Your poetry ritual: An immersive reading of a single poem, guided by Pádraig Ó Tuama. Unhurried, contemplative and energizing. New episodes on Monday and Friday, about 15 minutes each. Two seasons per year, with occasional special offerings. Anchor your life with poetry.
Katie Manning — What to Expect
This poem stretches the word ‘expect’ into dozens of formulations. Proceeding alphabetically through the index of the book, “What to Expect When You’re Expecting,” Katie Manning creates an exhausting list of all the expectations created during pregnancy,about rejecting some pressures and embracing others; surviving some, being knocked over by others. The humor and pace of this poem places insight alongside insidiousness.
Ilya Kaminsky — We Lived Happily during the War
The opening poem to Ilya Kaminsky’s masterpiece, “Deaf Republic,” is written in the voice of someone who is confessing their complacency during a time of trial. There’s a war going on, but it doesn’t affect the person speaking, so they don’t get involved. Instead they stayed outside and caught the sun. They lived happily during the war, and are now saying (forgive us). This poem leaves us wondering what it would mean to make such a confession, to ask for forgiveness, and whether it’d do any good.
BONUS: A Conversation with Margaret Noodin
After Margaret Noodin recited her poem, “Gimaazinibii'amoon” / “A Message to You,” for this week’s Poetry Unbound episode, she spoke with host, Pádraig Ó Tuama, about the story behind that poem as well as the Anishinaabemowin language, translation, and the importance of language preservation.
Margaret Noodin — Gimaazinibii’amoon (A Message to You)
A special bilingual poem in Anishinaabemowin and English by Margaret Noodin, a linguist who writes primarily in Anishinaabemowin. This poem of eight lines is filled with location — the sweet sea, the curved shoreline — and gathers melancholy into its song. And it is a song — sung in both languages for us by Margaret Noodin herself.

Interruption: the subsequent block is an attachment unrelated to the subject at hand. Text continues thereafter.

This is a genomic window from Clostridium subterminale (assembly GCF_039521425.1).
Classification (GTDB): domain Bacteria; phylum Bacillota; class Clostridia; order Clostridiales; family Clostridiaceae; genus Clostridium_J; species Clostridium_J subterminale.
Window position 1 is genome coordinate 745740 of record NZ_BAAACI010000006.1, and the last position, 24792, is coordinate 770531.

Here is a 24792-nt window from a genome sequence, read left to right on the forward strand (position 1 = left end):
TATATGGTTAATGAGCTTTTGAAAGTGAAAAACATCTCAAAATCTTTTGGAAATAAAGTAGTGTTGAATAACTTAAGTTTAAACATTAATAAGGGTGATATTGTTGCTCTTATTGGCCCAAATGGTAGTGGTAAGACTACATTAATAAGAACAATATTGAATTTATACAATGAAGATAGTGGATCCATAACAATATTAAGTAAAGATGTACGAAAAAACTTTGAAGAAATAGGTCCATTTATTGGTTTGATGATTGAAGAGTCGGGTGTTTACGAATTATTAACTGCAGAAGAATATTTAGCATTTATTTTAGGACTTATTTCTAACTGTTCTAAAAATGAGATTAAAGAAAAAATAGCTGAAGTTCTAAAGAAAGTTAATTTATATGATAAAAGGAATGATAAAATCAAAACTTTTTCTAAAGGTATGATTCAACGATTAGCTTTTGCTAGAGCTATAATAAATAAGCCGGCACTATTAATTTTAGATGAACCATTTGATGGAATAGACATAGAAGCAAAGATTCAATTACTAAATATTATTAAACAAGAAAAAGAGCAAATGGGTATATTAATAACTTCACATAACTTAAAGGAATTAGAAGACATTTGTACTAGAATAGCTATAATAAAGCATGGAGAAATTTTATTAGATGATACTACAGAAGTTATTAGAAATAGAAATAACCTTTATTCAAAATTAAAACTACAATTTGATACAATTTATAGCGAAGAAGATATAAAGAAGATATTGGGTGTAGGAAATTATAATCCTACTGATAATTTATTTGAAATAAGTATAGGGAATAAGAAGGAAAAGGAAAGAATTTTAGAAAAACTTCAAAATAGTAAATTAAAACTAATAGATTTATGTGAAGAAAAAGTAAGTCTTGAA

Martín Espada — After the Goose that Rose Like the God of Geese
Bereavement brings all kinds of pressures. This poem by Martín Espada starts off with a grief-to-do-list: a phone call, a flight, a blizzard, cremations, shipments of ashes, memorial services. After all of this — in a first stanza that builds in intensity — he needs to be reconnected with something tangible. He goes to feed birds at the park, and among the birds is a goose, like a god of the geese, who shrieks with all the emotion stored in him. This goose is like a priest of grief for Martín Espada, voicing the sounds of all that he’s feeling.
Roshni Goyate — Coconut Oil
In many ways this poem can be analyzed by how it ends: by examining the contents of organic shops. Roshni Goyate looks at one such item — coconut oil for hair — and considers its long line of history in her British-Indian family. As a child, she was shamed by classmates for using coconut oil in her hair, but now it’s double the price in shops. In a cruel irony, her race and culture were both hypervisible to those who taunted her and rendered invisible by those same people who invalidated her presence and citizenship.
podrick otuma’s voice truly brings each poem to life, and I am humbled at the teams effort to create an environment for poetry to flourish. This podcast has exposed me to numerous glorious poems and has pushed me further into my own writing. Thank you for all your hard work!
Let poem speak
I enjoy the poems and podcast very much. I would like to see commentary lessened and let poem stand on its own. Thank you for expanding my world by sharing these poems
I look forward to hearing every episode and getting the chance to be introduced to poets and poetry that expand my horizon as well as bring a part of me home. Brilliant work, thank you to the whole team who makes this podcast possible